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Hello, how are you? Welcome to JustAnswer. My name is***** am a solicitor and I will be assisting you today. Hopefully we can resolve this quickly.
Issues such as this are governed by the lease and it is usually the case that the freeholder is responsible for the building's structure, including the roof and guttering. Your freeholder is breaking the conditions of your lease if they don't carry out repairs they are responsible for. You may be able to take your freeholder to court to force them to do the work. You can go to the local county court for an order for specific performance. Specific performance is an order of a court which requires someone to perform a specific act, usually what is stated in a contract. The court could also order them to pay you compensation.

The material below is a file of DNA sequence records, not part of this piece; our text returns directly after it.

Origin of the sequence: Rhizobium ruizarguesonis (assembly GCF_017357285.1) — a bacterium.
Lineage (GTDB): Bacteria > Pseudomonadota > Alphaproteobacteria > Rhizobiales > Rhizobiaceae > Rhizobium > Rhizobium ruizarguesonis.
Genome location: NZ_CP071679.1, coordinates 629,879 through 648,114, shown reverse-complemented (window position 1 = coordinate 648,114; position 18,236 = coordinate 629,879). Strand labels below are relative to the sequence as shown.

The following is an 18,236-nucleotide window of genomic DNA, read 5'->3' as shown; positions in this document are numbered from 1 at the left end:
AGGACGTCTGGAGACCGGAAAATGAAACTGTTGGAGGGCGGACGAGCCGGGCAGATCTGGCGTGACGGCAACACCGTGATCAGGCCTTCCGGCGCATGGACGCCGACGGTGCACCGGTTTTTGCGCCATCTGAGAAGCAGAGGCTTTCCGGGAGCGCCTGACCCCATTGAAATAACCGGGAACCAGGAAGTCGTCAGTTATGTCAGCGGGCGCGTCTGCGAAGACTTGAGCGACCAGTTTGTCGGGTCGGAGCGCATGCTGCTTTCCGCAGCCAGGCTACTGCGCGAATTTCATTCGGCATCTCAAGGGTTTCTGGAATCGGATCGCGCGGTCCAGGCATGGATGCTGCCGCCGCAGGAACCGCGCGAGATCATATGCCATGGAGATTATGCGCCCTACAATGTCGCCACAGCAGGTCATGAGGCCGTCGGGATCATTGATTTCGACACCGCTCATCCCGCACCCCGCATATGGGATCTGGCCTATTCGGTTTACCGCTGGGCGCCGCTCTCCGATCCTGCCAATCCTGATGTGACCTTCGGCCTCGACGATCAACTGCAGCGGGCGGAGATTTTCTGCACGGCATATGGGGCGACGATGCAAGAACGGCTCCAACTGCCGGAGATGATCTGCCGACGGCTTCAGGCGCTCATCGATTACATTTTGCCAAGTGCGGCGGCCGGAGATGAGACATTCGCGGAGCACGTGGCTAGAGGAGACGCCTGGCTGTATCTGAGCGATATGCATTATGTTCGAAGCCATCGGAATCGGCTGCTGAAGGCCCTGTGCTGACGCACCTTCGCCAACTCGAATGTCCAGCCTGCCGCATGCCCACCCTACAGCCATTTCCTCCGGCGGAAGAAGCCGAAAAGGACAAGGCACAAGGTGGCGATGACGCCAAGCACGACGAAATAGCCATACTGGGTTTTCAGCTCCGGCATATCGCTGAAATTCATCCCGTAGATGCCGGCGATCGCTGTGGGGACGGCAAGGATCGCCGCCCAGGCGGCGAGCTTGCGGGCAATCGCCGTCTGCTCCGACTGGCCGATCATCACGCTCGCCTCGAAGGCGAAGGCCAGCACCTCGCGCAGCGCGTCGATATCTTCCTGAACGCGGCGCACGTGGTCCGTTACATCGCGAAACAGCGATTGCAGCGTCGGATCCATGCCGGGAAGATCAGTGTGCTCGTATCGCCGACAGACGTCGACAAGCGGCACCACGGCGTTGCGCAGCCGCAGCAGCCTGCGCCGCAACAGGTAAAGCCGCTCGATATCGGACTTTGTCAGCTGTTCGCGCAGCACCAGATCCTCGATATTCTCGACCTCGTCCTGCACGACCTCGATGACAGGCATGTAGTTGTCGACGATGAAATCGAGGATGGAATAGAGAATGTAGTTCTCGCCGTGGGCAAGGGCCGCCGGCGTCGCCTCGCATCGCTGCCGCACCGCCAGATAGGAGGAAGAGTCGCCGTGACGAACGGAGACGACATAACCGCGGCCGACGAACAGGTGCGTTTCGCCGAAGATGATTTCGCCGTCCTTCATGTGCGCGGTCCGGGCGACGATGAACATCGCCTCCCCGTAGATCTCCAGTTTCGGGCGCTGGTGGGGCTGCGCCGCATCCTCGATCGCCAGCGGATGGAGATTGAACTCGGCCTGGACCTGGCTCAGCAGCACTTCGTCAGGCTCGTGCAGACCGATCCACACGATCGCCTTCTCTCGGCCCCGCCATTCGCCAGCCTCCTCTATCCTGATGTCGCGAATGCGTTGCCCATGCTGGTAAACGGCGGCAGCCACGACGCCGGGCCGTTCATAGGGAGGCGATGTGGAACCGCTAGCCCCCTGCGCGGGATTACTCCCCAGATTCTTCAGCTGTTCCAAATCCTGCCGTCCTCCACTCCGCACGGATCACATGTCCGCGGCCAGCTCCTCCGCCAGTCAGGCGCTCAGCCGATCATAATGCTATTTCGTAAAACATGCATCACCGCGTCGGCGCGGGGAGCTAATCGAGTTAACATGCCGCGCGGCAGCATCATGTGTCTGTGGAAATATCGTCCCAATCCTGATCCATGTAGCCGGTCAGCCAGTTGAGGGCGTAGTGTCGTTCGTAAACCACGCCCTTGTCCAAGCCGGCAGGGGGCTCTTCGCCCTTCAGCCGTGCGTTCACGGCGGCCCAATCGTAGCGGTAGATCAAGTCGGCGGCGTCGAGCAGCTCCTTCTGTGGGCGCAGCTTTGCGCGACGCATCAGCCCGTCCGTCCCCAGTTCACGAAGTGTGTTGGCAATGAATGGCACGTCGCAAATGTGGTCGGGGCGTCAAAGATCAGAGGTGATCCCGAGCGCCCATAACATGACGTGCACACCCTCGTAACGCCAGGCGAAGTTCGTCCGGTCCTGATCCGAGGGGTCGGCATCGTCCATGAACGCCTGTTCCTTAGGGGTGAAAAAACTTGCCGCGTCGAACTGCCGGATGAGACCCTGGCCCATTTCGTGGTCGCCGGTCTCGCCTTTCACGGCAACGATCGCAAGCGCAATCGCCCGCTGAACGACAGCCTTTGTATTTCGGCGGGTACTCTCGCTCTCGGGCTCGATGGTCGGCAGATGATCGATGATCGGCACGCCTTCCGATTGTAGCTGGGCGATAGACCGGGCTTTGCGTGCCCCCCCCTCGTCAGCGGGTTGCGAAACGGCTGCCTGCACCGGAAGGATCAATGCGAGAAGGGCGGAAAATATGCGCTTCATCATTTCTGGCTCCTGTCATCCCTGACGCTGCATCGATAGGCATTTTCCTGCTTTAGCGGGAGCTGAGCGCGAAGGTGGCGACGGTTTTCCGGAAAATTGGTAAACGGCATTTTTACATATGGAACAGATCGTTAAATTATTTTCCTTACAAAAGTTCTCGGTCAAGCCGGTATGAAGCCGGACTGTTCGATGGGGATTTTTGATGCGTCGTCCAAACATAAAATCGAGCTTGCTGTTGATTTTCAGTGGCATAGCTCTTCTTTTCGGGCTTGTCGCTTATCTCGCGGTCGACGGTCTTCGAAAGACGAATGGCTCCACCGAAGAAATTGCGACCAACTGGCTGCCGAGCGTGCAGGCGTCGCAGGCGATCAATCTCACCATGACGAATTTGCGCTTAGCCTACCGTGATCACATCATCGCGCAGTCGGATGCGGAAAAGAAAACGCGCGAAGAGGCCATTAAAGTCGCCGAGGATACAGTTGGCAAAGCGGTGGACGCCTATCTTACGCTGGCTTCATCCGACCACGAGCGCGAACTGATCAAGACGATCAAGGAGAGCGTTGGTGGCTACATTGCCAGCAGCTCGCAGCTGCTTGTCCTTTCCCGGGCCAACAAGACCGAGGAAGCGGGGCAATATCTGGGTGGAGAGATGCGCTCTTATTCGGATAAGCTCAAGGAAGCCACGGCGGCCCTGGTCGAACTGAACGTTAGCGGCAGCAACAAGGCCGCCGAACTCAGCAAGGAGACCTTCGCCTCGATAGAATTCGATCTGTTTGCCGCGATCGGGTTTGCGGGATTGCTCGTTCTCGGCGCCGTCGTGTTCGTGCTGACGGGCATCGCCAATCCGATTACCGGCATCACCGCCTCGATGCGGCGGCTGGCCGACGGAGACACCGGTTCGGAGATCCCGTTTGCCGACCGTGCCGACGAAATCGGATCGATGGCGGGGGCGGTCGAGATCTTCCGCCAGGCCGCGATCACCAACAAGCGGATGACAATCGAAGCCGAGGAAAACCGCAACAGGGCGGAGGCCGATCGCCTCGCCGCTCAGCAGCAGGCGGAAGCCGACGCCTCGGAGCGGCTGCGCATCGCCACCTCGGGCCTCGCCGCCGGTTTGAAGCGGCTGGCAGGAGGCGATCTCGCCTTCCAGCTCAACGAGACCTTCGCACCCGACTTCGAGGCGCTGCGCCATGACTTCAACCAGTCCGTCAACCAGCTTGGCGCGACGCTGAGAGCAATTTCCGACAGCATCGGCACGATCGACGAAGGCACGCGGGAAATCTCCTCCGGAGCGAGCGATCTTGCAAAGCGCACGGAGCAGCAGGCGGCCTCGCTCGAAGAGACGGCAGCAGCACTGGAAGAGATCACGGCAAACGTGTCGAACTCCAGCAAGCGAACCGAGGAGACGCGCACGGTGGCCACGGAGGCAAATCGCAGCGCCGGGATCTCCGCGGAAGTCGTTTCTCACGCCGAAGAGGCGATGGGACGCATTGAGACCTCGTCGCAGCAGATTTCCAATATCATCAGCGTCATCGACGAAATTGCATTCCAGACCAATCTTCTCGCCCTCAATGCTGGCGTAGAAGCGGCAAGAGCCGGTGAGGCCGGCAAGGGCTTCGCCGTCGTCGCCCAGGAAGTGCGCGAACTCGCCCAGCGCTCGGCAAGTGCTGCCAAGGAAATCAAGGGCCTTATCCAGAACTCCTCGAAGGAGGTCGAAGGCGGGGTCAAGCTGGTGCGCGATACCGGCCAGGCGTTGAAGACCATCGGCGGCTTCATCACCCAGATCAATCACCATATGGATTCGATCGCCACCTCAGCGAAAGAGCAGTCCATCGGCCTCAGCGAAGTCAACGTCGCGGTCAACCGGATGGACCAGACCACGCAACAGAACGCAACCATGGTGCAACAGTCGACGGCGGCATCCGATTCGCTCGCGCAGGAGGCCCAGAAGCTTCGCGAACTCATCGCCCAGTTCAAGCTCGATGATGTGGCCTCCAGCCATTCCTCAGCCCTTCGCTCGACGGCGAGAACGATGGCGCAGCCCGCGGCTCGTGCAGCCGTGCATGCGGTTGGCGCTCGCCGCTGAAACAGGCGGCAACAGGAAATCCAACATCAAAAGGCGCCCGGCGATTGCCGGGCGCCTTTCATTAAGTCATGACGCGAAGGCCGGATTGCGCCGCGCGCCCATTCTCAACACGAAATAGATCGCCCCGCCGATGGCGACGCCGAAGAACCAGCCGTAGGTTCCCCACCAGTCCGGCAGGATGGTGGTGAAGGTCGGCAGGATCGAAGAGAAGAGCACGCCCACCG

Write to your freeholder and:
If they insist they will not repair the roof then you have little option but to take court action. Also report the problem to the council's environmental health department if disrepair means that your home is dangerous or damaging to your health. The council can order the freeholder to do the work.
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Hello, yes you are quite correct. Her comments do not have any legal basis. The only situation where she would be correct is if what she is saying is contained within the lease. If there is no reference to the freeholder being exempt in the lease, then her duties and obligations under the lease will continue and she will be liable for the repairs.
Pleasure. I am glad I was able to help. Have a great day.